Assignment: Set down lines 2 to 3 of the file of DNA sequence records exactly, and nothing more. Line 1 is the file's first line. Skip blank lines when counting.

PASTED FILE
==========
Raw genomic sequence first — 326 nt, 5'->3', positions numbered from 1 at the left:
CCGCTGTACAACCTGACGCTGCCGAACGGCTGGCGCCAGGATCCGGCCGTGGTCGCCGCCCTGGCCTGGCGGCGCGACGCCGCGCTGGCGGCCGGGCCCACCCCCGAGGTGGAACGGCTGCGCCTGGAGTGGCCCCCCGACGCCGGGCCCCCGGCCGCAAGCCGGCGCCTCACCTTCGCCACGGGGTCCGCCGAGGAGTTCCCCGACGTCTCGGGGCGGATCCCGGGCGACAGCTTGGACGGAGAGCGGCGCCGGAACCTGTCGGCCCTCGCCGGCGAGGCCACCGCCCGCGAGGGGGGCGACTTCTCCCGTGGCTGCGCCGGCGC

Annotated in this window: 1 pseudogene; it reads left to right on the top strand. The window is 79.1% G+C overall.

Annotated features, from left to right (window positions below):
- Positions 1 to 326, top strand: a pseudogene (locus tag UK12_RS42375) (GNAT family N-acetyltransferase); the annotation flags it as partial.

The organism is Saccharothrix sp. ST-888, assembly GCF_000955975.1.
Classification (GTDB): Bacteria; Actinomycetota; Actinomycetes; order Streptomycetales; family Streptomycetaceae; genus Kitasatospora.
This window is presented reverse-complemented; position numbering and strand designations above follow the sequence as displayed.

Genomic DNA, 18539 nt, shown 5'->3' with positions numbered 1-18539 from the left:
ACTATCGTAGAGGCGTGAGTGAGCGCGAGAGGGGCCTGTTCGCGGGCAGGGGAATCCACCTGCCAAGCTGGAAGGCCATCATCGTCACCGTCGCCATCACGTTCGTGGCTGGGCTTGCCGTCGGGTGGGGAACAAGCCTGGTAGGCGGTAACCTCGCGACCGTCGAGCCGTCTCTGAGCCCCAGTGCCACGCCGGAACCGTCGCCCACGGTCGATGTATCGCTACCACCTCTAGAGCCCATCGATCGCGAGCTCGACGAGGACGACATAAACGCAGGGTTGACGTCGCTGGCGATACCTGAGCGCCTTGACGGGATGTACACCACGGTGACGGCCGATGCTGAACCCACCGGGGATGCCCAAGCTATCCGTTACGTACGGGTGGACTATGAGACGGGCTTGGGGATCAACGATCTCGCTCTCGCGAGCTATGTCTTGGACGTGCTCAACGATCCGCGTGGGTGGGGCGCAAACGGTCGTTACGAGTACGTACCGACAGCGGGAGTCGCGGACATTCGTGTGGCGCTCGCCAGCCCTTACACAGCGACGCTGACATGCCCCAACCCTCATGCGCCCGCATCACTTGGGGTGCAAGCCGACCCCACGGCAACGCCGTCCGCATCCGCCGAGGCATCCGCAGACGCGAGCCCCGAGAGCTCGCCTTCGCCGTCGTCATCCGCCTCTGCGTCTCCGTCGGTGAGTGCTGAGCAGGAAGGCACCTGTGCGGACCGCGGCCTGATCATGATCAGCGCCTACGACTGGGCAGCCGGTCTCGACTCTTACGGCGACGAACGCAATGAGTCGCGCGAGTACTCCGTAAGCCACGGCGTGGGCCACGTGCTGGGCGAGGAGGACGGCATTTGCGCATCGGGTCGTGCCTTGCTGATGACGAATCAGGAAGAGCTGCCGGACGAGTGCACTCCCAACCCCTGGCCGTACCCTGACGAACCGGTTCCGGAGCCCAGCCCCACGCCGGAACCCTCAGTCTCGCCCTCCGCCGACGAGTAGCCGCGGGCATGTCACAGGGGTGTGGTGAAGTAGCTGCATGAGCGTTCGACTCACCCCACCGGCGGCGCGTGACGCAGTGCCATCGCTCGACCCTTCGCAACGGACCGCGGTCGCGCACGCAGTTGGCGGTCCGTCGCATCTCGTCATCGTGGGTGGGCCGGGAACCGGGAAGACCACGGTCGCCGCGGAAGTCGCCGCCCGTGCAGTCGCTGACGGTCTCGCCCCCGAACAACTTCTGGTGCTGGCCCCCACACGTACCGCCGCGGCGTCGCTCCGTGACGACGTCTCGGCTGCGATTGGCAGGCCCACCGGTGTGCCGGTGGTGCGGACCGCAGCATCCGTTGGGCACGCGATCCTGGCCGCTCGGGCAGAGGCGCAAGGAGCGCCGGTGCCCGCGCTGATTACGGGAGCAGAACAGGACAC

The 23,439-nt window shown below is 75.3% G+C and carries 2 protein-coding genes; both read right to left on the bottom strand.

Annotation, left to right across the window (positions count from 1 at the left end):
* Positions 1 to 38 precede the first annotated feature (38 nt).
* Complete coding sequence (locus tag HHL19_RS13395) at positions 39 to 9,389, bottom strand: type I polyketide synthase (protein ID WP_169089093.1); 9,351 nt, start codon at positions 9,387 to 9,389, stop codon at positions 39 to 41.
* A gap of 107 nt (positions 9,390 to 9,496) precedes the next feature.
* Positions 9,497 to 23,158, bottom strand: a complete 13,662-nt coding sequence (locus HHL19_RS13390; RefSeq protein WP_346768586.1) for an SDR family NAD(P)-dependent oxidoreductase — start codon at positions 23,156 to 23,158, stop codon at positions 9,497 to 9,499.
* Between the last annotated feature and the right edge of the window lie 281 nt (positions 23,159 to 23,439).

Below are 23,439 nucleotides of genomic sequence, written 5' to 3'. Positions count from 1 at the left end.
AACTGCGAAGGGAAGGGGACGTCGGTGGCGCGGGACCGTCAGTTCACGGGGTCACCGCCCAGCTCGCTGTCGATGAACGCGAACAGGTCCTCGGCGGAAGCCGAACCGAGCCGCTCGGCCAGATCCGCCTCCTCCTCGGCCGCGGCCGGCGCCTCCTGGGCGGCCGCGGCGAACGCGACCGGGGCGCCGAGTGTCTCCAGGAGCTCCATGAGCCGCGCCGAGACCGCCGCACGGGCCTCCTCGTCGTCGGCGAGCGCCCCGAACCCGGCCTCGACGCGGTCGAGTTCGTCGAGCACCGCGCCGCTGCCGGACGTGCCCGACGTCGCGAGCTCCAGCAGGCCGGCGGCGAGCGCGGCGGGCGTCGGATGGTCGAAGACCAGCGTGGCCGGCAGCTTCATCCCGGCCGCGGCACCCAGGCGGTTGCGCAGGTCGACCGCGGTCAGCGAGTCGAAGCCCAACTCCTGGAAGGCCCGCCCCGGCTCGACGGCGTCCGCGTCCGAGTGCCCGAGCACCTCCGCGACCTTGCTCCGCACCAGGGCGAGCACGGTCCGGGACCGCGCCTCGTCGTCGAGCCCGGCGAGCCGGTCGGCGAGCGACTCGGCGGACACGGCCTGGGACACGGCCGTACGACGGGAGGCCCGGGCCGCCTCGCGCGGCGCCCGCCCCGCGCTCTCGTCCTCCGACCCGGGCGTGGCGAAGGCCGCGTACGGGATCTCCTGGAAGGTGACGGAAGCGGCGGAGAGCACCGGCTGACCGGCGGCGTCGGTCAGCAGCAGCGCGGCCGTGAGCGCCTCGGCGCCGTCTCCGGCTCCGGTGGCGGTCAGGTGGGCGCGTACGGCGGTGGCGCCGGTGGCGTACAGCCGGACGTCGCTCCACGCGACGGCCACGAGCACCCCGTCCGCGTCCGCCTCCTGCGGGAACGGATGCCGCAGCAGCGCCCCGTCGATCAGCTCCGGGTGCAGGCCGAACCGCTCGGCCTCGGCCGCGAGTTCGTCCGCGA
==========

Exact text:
CCGCTGTACAACCTGACGCTGCCGAACGGCTGGCGCCAGGATCCGGCCGTGGTCGCCGCCCTGGCCTGGCGGCGCGACGCCGCGCTGGCGGCCGGGCCCACCCCCGAGGTGGAACGGCTGCGCCTGGAGTGGCCCCCCGACGCCGGGCCCCCGGCCGCAAGCCGGCGCCTCACCTTCGCCACGGGGTCCGCCGAGGAGTTCCCCGACGTCTCGGGGCGGATCCCGGGCGACAGCTTGGACGGAGAGCGGCGCCGGAACCTGTCGGCCCTCGCCGGCGAGGCCACCGCCCGCGAGGGGGGCGACTTCTCCCGTGGCTGCGCCGGCGC

Annotated in this window: 1 pseudogene; it reads left to right on the top strand. The window is 79.1% G+C overall.